Isolation reduces the time/effort you must spend building and maintaining a social/communal infrastructure, but it can limit the scale and amount of projects you can undertake to those you can complete with only one or two people. Isolation means that you must be a jack-of-all-trades and a good problem-solver since you are responsible for the whole shebang; but that also means that you are/become reasonably prepared for any eventuality regardless of the availability of an "expert". Isolation provides you the security of anonymity, but can leave you under-manned if overrun. Isolation means all the burden is yours, but so are all the benefits.

With that in mind, you need to weigh those pros and cons against your own style -- are you really great at one or two things with an extreme depth of detailed knowledge, or are you reasonably proficient at a multitude of things with a wide breadth of "surface" knowledge?  (I guess this plays into the second temperament type of Sensor vs. Intuitive... but we won't go there for now).  If you're a detailed specializer, living out in isolation may be very difficult for you since it goes against your nature.  If you're a jack-of-all-trades-master-of-none, living in a community where peope have assigned specialties may not be the best fit; but you should have minimal troubles problem-solving in isolation.

There are combinations and variations of situations to fit almost every combination of temperament and style -- it's not just "live in the city" or " live in the bush". If you understand your temperament and basic preferences, you can better determine what lifestyle and survival strategy works best for you... but none of them are inherently any better or more successful than the other :)  Yes, there is a historic-survival value and benefit to combining resources. But that doesn't automatically mean it has to be a close-knit or large centralized community, because a loose federation of distributed individuals can work just as well.  The human species existed quite efficiently for a very long time in "pastoral villages" before "industrial cities" became the norm.


Sam.... said...

I'm definitely on the introvert side of the scale. Since I'm an only child, I learned early on to get along by myself. I'm now retired yet I'm never bored. I often tell people there aren't enough hours in the day to do all the things I want to do.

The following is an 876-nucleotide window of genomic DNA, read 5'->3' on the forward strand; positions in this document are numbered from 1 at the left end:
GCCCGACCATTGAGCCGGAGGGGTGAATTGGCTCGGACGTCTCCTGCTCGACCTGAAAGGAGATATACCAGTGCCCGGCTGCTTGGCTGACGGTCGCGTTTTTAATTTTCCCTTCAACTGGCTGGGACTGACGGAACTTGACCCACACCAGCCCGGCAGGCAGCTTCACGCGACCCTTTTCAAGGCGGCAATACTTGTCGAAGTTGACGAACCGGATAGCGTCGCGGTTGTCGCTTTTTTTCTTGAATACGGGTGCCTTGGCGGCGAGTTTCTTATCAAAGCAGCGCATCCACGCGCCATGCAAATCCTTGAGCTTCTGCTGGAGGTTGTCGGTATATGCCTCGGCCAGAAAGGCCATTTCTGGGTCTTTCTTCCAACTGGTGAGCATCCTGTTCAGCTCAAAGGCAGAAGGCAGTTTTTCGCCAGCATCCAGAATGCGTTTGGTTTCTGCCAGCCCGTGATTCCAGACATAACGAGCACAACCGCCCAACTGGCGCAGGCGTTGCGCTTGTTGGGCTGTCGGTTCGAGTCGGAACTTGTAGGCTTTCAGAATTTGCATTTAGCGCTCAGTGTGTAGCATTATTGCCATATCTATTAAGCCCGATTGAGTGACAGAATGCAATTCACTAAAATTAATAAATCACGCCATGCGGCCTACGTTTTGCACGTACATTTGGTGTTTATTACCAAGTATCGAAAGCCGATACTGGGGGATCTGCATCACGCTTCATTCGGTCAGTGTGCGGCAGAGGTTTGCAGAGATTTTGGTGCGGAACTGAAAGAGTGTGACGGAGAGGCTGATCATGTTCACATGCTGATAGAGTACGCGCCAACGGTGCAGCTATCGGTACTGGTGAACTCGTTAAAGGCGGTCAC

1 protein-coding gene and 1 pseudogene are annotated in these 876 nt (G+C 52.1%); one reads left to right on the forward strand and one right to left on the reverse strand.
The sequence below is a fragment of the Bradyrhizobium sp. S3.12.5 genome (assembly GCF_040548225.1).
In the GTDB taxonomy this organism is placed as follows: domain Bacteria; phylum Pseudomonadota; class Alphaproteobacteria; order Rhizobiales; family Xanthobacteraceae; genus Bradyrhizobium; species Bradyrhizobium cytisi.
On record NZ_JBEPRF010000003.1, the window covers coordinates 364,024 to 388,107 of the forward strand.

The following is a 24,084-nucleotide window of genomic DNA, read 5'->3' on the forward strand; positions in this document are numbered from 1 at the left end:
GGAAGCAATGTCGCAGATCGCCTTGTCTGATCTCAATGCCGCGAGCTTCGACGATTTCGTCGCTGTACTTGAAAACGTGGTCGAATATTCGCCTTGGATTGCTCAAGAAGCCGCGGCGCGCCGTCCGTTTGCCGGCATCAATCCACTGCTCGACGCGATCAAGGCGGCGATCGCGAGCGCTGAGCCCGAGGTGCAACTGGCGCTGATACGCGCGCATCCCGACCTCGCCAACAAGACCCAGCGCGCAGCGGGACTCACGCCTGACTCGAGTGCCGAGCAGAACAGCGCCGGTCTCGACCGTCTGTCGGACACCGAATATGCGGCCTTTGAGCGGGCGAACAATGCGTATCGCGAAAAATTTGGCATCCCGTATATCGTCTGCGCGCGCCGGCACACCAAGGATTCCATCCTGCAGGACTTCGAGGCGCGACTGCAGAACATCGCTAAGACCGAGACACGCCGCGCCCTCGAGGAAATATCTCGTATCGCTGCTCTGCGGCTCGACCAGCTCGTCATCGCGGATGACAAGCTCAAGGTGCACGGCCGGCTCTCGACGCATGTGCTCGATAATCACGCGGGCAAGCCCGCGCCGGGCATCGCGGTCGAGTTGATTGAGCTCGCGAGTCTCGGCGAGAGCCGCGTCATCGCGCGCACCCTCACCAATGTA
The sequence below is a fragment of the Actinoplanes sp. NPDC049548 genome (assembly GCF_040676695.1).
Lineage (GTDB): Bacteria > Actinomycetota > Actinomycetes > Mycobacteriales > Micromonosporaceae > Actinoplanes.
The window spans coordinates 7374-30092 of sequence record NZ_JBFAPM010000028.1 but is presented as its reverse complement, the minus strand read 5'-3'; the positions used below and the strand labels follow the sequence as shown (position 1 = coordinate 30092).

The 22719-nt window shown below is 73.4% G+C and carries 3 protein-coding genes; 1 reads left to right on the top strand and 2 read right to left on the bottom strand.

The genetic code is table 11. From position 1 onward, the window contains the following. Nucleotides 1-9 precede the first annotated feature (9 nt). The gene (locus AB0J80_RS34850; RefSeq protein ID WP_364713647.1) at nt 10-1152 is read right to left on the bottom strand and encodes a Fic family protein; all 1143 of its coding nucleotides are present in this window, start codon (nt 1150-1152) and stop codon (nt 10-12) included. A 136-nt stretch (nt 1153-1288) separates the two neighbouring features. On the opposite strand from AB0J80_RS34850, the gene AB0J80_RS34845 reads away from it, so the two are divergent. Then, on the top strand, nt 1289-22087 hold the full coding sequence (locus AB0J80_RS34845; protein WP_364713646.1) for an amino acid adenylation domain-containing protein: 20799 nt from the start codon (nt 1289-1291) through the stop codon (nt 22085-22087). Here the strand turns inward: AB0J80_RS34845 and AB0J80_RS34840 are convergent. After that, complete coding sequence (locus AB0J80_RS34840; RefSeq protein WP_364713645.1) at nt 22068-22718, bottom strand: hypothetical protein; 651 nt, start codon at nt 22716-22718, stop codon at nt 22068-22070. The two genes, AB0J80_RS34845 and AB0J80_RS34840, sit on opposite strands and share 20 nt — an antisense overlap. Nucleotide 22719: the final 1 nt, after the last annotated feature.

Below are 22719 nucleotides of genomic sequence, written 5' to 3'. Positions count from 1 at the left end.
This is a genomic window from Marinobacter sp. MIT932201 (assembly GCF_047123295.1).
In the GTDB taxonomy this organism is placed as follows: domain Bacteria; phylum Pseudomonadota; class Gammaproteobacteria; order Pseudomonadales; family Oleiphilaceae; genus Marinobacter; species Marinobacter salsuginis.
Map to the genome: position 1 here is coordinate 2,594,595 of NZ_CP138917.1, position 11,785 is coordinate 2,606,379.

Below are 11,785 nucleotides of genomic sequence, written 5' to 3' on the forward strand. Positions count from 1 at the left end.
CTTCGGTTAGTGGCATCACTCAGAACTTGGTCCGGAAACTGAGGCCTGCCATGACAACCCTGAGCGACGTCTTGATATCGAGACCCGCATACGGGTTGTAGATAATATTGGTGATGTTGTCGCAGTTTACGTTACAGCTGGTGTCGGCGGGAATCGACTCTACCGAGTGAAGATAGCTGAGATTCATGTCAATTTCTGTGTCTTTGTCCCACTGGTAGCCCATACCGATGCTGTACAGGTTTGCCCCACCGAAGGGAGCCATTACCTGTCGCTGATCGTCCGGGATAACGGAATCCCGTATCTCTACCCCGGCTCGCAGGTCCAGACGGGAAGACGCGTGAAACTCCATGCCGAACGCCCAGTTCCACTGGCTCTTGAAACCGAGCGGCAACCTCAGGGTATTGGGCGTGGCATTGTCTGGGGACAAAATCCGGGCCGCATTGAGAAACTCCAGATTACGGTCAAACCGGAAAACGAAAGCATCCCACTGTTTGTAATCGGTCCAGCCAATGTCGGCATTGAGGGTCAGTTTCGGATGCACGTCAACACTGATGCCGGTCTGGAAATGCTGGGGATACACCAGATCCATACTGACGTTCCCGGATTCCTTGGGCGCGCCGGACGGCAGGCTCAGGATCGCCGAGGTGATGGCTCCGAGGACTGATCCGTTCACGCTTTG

I'm fine when I'm in a social setting in that I'm comfortable interacting with others. (I have to laugh at myself. What I just wrote sounds like something that would be written on my report card by a teacher: "Sam gets along well with others but also seems comfortable playing by himself.")

However, I'm more than content to be by myself and "play" on the internet or watch some TV or read books. I would probably have done well as a hermit. (Is there such a thing anymore?)

Anonymous said...

Hooray for you on the E vs. I's. It is different strokes for different folks and if you are secure in who you are, you'll figure out whether it is isolation for you or a larger community. Although, I'm and E, I do prefer more isolation than most folks! Stay true to yourself, MG

Quinton said...

In looking at your drawing I wondered why you could not dig postholes past the permafrost. Is it too hard to dig through? I would not like the idea of just setting on top of the pads in high winds.

Plickety Cat said...

Yes, permafrost really is that difficult to dig through. Without either a steam borer to melt it, or several months of digging a few inches and letting the next few inches thaw, it's pretty much like trying to dig through solid rock or concrete. Plus, there is no guarantee that you will ever get through the PF layer, it might only be a few feet or maybe a few hundred.

As for just sitting on pads, yes it's a little scarey but folks have been doing it for ages up here. We're going to drive in some earth anchors for extra security, but that's not 100% necessary in our area... closer to the coast with those high winds I'd be more worried, but they don't have as much permafrost to worry about as the interior.